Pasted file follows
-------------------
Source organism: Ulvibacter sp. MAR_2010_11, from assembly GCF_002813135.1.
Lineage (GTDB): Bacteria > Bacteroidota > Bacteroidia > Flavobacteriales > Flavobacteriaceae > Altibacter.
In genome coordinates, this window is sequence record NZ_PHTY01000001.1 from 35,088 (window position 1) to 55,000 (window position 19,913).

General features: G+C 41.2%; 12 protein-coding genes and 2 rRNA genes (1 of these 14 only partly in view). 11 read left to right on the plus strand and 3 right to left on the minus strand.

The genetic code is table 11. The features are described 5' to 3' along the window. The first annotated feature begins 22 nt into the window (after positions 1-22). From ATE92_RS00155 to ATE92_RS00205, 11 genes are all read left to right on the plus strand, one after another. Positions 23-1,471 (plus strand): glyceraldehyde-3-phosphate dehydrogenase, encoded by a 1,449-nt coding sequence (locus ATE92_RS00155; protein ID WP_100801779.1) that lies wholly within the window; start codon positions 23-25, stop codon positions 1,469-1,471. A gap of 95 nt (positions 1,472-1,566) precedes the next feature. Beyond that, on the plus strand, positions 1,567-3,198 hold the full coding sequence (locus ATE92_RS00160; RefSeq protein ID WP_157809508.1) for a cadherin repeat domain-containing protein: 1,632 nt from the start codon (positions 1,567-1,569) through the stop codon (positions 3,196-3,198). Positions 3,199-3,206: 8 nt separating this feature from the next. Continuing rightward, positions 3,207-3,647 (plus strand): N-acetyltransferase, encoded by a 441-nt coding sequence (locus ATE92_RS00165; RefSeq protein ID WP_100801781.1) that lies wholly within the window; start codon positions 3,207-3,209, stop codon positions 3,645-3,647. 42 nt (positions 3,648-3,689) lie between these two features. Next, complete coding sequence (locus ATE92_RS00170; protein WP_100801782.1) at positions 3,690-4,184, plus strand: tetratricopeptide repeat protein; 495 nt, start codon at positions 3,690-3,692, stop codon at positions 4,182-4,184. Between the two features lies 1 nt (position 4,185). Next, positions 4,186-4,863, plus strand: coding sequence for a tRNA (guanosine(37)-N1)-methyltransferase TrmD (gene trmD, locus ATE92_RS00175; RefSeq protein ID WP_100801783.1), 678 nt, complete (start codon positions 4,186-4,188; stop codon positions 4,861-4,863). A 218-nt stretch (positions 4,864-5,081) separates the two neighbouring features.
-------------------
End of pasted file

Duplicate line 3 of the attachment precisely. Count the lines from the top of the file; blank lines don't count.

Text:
In genome coordinates, this window is sequence record NZ_PHTY01000001.1 from 35,088 (window position 1) to 55,000 (window position 19,913).